The Log Barn

The log barn

The log barn

In the spring of 2004, Kelley found this early 19th century log barn on Stingy Hollow Road on Folly Mills Creek near Arbor Hill. It was built of red and white oak hand-hewn logs and had been covered with siding, which allowed most of the logs to remain in good condition for nearly two hundred years. When the metal roof fell into disrepair, one corner of the barn suffered water damage. Since it was located near the road and the water-damaged parts were structurally unsound, the owner felt it was necessary to take the barn down. Kelley describes the barn as a 20’x20′ double pen bank barn–each pen was 20′ x 20′. The barn was much larger overall.

The barn viewed from the pasture

The barn viewed from the road

The barn as seen from the pasture

The barn as seen from the pasture, owner's house at back right

Many of the logs were salvageable.

Corner of one of the log pens

The V-notched joints are visible here. The joints in our house are half-dovetails, which our builder Lewis prefers.

Oak Logs in barn

Log pen corner. The logs are joined with hewed V-notches. The barn builder used an axe to shape the joints. Kelley says it's possible that he also used a saw on some of the shoulders.

Only a little hardware remained in the barn.

Only a little hardware remained in the barn.

In June, 2004, Jonas Hochstetler, owner of Appalachian Hardwoods, took the barn down in two days with a knuckleboom log truck. After the logs were hauled away, Kelley and Nick burned on the site everything that could not be salvaged.

Some of these logs are now in our house.

Some of these logs are now in our house.


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6 Responses to “The Log Barn”

  1. Susan Says:

    When Kelley read this post, he found lots of inaccuracies, which I hope I have corrected. Apparently I used a writing technique similar to the driving technique in which I see my target destination and drive around it in ever-tightening circles until I bump into it. I have corrected the statements in the post.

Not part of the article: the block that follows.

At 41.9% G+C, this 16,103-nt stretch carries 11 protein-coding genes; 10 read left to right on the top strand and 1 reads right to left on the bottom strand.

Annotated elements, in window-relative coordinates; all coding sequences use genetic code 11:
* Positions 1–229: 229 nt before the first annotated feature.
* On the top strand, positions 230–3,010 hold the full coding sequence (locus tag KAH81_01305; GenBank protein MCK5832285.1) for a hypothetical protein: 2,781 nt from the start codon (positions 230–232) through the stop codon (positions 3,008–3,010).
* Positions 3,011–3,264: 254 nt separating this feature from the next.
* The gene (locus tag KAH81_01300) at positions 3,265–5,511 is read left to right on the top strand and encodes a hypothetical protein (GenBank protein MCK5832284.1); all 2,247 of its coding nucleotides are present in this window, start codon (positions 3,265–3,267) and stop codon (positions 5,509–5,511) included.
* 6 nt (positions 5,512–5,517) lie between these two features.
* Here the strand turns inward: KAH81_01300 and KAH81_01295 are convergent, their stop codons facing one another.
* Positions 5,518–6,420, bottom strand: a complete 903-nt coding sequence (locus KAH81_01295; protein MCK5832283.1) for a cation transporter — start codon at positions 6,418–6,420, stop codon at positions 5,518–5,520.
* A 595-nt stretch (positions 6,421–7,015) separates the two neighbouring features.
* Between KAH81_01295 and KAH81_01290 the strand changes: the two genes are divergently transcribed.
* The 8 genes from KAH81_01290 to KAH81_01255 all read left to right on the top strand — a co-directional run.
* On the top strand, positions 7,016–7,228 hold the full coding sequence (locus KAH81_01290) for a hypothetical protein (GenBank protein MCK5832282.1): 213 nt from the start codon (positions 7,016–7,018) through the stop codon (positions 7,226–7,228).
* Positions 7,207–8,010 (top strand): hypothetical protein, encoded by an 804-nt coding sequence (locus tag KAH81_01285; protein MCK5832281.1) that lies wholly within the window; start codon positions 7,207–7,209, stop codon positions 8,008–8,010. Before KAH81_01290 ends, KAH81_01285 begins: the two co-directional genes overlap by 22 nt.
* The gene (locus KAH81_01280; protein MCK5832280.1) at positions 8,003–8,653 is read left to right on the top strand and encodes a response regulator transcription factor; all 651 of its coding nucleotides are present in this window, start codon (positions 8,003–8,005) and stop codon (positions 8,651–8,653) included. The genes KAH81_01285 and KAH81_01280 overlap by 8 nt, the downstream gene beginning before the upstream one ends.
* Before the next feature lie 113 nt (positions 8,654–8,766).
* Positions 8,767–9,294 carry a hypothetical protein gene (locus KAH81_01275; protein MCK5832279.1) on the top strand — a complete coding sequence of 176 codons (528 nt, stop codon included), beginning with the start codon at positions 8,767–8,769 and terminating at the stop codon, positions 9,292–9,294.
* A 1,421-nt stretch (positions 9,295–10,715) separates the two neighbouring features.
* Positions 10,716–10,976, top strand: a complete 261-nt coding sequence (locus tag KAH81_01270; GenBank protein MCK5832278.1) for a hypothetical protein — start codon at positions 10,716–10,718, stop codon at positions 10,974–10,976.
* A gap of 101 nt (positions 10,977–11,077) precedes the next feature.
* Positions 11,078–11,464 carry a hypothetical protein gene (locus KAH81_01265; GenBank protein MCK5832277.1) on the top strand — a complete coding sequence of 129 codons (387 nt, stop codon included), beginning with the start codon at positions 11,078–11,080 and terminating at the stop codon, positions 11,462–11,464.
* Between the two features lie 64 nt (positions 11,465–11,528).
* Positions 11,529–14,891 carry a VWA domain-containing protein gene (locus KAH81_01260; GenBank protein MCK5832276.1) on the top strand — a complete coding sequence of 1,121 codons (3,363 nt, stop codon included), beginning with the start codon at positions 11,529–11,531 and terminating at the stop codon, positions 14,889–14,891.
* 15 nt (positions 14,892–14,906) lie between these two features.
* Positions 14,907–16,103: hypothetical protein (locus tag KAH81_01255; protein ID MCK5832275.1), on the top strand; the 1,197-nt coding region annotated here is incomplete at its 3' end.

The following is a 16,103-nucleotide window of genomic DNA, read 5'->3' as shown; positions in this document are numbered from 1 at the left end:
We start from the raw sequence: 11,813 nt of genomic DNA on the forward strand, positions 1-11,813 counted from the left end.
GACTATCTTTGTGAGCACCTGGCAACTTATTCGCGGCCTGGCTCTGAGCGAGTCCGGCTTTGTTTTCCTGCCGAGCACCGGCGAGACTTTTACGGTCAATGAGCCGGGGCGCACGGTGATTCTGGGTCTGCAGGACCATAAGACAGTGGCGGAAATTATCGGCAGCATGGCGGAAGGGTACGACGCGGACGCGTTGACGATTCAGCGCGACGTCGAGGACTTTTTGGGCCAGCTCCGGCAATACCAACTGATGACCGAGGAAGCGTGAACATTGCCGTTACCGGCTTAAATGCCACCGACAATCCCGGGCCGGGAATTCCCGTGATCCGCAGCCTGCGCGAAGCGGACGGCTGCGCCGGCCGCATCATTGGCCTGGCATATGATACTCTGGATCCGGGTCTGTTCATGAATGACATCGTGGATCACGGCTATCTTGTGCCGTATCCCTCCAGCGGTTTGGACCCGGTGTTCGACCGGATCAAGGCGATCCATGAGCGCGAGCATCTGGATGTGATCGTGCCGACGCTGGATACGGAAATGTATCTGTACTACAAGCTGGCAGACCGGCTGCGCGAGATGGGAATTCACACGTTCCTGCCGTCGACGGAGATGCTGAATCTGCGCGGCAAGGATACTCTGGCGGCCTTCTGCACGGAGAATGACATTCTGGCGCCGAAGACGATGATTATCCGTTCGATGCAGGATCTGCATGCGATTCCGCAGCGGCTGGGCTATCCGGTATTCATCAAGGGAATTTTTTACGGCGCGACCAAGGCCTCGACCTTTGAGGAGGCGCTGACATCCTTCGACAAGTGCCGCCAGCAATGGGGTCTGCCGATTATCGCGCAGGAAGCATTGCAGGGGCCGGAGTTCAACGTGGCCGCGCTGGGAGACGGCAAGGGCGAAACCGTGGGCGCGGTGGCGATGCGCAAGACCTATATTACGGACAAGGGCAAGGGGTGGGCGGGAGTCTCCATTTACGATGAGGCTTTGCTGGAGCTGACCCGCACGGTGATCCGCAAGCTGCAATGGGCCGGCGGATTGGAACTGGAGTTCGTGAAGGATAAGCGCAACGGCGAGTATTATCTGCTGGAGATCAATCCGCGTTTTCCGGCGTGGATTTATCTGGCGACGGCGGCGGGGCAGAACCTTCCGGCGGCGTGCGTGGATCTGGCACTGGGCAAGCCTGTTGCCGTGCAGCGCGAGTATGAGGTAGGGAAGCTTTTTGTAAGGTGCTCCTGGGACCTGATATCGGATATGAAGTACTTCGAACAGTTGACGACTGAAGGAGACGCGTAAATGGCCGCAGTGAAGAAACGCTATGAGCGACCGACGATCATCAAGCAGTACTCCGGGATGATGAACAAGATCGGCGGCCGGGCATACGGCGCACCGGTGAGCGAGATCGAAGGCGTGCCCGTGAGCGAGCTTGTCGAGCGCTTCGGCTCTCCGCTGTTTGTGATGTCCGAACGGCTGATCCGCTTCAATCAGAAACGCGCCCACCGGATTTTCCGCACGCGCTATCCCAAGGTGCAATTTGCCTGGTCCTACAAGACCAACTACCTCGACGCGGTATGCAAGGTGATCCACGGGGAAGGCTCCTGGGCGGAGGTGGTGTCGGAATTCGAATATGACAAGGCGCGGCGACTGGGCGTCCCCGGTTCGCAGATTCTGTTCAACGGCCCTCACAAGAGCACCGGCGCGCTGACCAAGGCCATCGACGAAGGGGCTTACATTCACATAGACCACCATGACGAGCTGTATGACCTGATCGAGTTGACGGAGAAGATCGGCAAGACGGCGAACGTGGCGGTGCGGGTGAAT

Kelley points out several statements that were not on target:

    The log barn, while on Stingy Hollow Road, is nearer Arbor Hill than Middlebrook and is located on Folly Mills Creek.

    The logs are, of course, nearer to two hundred years old than one hundred years old. I am notorious for mixing up my centuries.

    The barn, while described as a 20′ x 20′ barn, is actually much larger than that. Each pen is 20′ x 20′.

  2. Robin Says:

    Great post! It’s so exciting to go back to where it all began. I can’t wait for the next installment!

  3. jonas hochstetler Says:

    great post…the pic are nice and clear. pic # 4 is upside down. i dismantled this structure and moved it to the job site….

  4. Susan Says:

    Thanks, Jonas. You are right about the picture. I will try to remember how to fix that. Thanks for pointing out the error.

  5. Dale Parker Says:

    Hi Susan – found your blog last night while surfing the net and love your project. I would love to ask you a few questions regarding your porch with the cedar posts and the shed roof. I’m planning the same style on the back of a log cabin I’m building.



    • Susan Says:

      Thank you, Dale. Ask away. I’ll make sure my husband sees your questions. He would be more likely than I to have answers for you. -Susan

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